Saturday, March 20, 2010

Birthday Climate Changes and small town nuke reactions

Thomas Henry Culhane has woken up a year older and wiser and is ready to join ranks with the "global warming skeptics" and "climate change naysayers" to try and form a stronger coalition against nuclear proliferation and an atomic energy renaissance; viz. "we don't need radioactive-rock-powered carbon free energy, thankyou very much!"


ngm.nationalgeographic.com
They’d be carbon free, relatively cheap, and according to the industry, inherently safe. An underground mini-nuke could power a village.


This is perhaps the most frightening and, in my opinion, irresponsible article National Geographic has ever published, making our beloved magazine appear for the first time like a shil for the centralized energy lobby. After three pages of glowing commentary (pun not intended) for this terrible idea they toss off the ...unresolved issue of highly radioactive waste in one glib sentence and say nothing about how a massive deployment of "small town nukes" will affect proliferation and increase terrorist threats, to say nothing of the dangers of having radioactive material shipped to every Bedford Falls in the world. They don't talk about the health of thorium and uranium miners and plutonium process factory workers and their families (we saw the consequences and the horrible deformities of babies and children when we met with the doctors studying this in India). And they don't talk about how this initiative to "decentralize" nuclear energy through micro-nuke deployment, while keeping centralized control of the manufacture, sale, installation, servicing and fueling of the reactors will affect the true decentralized distributed energy sector which is working with safe, clean, renewable energy sources. The "carbon free, relatively cheap" mantra, using climate change scare tactics to get environmentally concerned citizens to approve these horrible devices, is a red herring since we already have plenty of net carbon zero technologies if we are really concerned with global warming that are safe and can be immediately deployed and the nukes will be subsidized by tax payer money so that they can outcompete nascent idustries with large start-up and capital costs.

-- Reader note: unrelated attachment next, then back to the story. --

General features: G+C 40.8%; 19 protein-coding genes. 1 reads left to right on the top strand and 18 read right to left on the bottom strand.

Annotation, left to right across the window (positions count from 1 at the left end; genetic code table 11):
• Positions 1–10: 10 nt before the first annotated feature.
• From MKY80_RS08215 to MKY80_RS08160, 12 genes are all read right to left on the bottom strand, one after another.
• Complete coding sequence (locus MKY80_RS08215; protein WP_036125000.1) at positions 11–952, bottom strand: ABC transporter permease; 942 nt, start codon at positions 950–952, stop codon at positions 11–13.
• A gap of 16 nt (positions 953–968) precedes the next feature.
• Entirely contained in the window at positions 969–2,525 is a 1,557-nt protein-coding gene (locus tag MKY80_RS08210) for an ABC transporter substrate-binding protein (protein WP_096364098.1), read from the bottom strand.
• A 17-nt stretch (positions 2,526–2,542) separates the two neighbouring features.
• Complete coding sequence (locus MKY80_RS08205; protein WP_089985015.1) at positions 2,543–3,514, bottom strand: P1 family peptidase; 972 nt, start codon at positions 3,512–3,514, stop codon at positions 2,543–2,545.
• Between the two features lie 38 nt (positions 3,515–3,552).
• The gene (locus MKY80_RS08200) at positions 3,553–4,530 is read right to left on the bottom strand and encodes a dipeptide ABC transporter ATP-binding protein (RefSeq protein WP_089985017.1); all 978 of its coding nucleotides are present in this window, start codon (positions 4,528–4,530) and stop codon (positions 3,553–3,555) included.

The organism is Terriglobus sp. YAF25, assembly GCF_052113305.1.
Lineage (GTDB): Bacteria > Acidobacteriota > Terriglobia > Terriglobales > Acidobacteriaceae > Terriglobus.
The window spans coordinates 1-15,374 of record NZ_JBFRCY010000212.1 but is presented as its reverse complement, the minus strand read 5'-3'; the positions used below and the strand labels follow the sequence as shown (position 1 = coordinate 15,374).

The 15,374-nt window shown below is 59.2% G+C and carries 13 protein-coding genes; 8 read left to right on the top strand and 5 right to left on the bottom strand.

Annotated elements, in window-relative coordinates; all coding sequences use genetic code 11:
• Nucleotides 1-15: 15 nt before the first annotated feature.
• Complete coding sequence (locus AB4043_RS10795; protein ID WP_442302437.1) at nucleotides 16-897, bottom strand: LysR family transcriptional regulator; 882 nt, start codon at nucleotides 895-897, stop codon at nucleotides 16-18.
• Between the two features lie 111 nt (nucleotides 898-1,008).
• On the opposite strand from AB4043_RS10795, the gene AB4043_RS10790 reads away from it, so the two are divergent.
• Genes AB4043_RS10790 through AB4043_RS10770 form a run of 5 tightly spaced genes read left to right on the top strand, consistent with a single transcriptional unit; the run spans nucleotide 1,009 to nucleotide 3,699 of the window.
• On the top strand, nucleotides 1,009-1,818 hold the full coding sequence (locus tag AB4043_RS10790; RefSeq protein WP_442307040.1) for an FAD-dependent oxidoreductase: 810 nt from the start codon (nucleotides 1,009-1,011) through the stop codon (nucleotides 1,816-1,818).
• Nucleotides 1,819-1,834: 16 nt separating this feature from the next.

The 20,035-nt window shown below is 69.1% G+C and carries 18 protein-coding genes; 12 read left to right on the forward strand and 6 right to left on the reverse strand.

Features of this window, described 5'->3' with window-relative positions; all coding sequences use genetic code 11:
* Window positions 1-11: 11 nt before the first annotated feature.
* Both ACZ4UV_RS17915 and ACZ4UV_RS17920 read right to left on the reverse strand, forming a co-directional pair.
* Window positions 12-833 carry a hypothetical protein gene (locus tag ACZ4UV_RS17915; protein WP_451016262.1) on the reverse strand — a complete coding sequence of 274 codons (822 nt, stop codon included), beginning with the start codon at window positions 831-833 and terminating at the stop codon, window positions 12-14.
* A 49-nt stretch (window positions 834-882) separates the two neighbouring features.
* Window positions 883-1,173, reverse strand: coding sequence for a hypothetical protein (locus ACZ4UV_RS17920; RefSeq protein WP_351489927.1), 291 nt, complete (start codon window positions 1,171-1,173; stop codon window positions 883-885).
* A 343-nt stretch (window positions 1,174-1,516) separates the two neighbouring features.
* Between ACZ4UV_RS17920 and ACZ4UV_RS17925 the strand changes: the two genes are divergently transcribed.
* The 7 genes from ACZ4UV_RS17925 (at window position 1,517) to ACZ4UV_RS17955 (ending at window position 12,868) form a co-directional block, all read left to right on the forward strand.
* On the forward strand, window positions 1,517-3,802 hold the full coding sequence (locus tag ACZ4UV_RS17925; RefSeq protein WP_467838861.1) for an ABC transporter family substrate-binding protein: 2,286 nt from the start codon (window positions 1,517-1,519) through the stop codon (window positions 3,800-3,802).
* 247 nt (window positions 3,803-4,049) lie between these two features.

Quite frankly, as a National Geographic Emerging Explorer who is working on small town renewable energy issues I am deeply disappointed, dismayed, disturbed and depressed, not only by the push that the U.S. and France and others is making for this, but by the fact that National Geographic is publishing such uncritical material that sounds more like an advertisement or a piece of industry propaganda than a report. As we used to say in Dobbs Ferry New York, to express shock and concern "hey, Nat Geo, what's the big idea?"


 Comments:

Charles F. Munat
What the f#ck is wrong with them? Maybe a big influx of energy corp. dollars? This is awful -- and I speak as a former reactor operator.
March 20 at 10:55pm · 

Sherry Kerr
shocking!!!
March 21 at 5:42am ·
Thomas Henry Culhane
Thomas Henry Culhane
Charles, we NEED YOU now, as a former Navy nuclear reactor operator, to speak out in every medium possible. This sad and out of character National Geographic article deliberately compares the mini-nukes being proposed for the rest of us to the small reactors on nuclear subs, as if that somehow makes them okay. The public has this weird warped impression from a backwards hijacked "small is beautiful" campaign that somehow our military's ship-based nuclear reactors are safe and have never had accidents and don't create unmanageable toxic waste. Can you tell the world about the frightening and irresponsible things you saw and learned when you were on the submarine working on the reactors and why it made you want to leave the armed forces?